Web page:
frick at sc-networks.de
Thu Oct 5 03:54:26 CDT 2006
On Thu, Oct 05, 2006 at 04:25:38AM -0400, Tim Schmidt wrote:
> What we're talking about here is a class of applications that expect
> raw (or nearly-raw) disk access:
> - copy-protection that writes mysterious things to or near the MBR
> - various utility software (virus scanners, disk defragmenters,
> forensic tools, etc.)
> - other possibilities?
IMHO you can rule out #2. the majority of people using wine want to use
their last few remaining apps they have no counterpart for unix and all
their games. all these are copy-protection-pestered.
the #2 folks are proficient enough with their systems to know what they
are doing. the #1 folks hope to get away from the world of #2 things
they are forced on the windows world when they change to unix.
so #1 is definetly something that should be done with "files" - not
"disks" - to prevent the masses from fiddling with /dev/sda permissions
or running WINE as root.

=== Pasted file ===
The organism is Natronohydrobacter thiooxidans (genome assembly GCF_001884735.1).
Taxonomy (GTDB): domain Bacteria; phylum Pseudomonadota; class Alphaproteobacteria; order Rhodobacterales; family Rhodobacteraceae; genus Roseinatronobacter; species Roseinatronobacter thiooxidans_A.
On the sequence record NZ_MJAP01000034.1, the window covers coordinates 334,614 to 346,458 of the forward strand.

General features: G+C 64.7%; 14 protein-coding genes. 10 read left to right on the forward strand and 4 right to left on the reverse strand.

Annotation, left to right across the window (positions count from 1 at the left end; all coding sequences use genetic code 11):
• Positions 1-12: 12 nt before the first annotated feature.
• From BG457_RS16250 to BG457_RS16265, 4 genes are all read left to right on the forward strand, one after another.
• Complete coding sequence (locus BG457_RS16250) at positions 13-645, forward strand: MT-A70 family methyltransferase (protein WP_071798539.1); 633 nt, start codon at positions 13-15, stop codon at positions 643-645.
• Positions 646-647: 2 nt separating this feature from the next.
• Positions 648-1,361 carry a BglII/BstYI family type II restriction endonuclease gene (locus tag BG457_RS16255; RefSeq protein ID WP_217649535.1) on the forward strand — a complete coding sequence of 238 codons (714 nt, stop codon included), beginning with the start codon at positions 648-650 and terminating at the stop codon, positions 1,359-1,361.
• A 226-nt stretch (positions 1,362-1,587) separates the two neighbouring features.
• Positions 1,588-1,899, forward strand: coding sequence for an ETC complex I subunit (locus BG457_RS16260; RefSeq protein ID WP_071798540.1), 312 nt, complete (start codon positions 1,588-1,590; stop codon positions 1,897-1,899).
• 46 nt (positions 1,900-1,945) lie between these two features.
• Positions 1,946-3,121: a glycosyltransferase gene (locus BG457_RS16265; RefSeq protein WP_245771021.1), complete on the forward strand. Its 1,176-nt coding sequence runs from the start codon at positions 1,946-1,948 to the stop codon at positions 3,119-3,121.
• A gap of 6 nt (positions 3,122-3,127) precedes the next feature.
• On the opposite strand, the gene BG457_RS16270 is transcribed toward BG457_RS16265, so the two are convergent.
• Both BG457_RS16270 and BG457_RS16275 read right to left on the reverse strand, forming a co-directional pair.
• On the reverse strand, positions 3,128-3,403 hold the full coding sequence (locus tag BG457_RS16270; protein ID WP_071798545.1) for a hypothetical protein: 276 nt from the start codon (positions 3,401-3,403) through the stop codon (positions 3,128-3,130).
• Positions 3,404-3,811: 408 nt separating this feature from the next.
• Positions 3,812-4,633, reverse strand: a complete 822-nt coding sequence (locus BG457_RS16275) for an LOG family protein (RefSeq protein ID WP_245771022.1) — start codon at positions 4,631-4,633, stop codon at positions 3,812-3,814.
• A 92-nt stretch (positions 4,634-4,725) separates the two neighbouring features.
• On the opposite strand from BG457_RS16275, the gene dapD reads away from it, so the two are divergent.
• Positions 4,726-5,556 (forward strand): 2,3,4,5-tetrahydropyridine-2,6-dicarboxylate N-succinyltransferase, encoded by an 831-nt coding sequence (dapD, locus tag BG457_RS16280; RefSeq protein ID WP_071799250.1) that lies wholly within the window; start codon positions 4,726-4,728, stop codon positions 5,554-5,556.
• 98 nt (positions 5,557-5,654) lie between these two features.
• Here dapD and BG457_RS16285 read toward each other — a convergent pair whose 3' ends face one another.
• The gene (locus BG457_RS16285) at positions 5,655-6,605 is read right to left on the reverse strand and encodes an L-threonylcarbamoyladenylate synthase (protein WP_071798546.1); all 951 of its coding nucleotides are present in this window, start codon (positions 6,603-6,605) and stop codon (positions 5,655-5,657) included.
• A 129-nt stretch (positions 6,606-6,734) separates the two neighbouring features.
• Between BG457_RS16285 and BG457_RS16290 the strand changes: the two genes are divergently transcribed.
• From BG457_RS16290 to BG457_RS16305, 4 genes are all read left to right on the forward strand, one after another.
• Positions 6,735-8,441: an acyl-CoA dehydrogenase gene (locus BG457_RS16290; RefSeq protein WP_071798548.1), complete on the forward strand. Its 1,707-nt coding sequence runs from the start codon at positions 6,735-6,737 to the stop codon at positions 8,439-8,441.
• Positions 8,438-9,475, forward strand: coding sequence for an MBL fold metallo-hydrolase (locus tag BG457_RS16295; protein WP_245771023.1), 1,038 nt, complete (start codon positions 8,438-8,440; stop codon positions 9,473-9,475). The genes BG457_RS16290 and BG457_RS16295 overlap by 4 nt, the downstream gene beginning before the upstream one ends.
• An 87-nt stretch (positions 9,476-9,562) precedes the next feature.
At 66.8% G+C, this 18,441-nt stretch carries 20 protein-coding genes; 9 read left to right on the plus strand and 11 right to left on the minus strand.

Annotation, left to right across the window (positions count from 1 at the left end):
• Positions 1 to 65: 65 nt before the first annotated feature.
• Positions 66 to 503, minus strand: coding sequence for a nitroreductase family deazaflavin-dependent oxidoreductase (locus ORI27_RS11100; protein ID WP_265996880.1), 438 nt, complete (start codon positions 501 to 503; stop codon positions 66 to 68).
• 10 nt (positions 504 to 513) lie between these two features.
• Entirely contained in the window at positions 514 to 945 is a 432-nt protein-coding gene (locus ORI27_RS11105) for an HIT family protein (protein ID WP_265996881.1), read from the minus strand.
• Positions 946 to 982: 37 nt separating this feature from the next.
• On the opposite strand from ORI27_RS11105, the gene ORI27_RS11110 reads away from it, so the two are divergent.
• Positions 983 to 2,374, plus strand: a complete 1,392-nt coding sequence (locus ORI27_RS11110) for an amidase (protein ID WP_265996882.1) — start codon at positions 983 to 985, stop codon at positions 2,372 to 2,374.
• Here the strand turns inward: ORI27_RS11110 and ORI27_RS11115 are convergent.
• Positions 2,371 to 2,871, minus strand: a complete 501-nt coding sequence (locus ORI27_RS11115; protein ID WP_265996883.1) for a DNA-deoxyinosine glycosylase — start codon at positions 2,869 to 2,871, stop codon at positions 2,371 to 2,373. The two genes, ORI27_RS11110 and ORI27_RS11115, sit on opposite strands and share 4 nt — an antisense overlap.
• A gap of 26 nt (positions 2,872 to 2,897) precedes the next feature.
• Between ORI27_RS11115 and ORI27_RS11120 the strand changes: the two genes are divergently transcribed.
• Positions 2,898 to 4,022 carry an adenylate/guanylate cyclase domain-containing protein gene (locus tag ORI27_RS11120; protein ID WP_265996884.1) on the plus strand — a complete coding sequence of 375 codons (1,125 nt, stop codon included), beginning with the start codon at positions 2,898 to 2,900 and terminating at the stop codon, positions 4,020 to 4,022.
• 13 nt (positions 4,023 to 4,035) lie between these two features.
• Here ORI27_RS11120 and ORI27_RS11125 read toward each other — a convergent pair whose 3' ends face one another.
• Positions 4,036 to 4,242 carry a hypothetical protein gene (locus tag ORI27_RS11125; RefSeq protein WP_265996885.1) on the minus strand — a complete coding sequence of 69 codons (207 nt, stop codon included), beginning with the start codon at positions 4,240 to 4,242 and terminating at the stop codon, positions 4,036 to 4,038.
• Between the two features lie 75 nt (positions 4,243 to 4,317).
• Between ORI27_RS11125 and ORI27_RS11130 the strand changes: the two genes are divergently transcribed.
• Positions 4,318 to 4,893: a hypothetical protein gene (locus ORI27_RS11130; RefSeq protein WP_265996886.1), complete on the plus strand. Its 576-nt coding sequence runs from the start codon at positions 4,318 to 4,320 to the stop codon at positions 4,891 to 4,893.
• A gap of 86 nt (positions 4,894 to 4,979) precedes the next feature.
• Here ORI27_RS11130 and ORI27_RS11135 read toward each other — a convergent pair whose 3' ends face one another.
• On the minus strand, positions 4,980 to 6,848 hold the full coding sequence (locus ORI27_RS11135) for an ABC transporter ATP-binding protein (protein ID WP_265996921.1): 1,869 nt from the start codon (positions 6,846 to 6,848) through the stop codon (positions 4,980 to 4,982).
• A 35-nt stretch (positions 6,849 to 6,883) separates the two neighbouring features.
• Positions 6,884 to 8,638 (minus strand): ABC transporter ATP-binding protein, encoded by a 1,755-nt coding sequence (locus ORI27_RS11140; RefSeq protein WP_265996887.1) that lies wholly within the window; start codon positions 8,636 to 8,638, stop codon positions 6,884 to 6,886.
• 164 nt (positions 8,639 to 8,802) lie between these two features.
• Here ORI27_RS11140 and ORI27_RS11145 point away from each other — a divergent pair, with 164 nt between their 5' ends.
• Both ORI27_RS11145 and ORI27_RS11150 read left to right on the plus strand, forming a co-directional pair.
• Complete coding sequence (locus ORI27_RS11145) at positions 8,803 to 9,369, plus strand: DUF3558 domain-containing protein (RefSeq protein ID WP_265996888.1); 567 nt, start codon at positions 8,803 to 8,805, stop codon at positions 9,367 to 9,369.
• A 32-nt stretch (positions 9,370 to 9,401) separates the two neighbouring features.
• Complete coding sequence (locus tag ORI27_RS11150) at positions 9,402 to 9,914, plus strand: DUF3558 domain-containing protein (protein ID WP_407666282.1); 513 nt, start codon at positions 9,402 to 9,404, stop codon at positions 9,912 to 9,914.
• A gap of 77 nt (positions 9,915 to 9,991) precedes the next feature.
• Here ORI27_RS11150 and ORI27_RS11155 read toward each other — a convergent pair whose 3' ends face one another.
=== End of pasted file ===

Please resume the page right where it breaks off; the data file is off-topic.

for the "law" point of view - i though about it from the comments of
yesterdays discussion. reducing this to the plain thing i guessed so
- assuming windows dont let anyone write directly to the disk the app
has to gain some higher privs first
- as this is no go for most of the admins out there i assume this apps
install their .sys files all over the place and run as "drivers" so
they get that extra privs granted
- so here comes my big blank: once they have the privs: do the drivers
actually work the machine or are they still using the win-api for
stuff like writing to the disk?
if the winapi is used i would asume there is no law-problem other than
all the law problem "we allready have". but if they directly access the
machine - can we actually intercept it?
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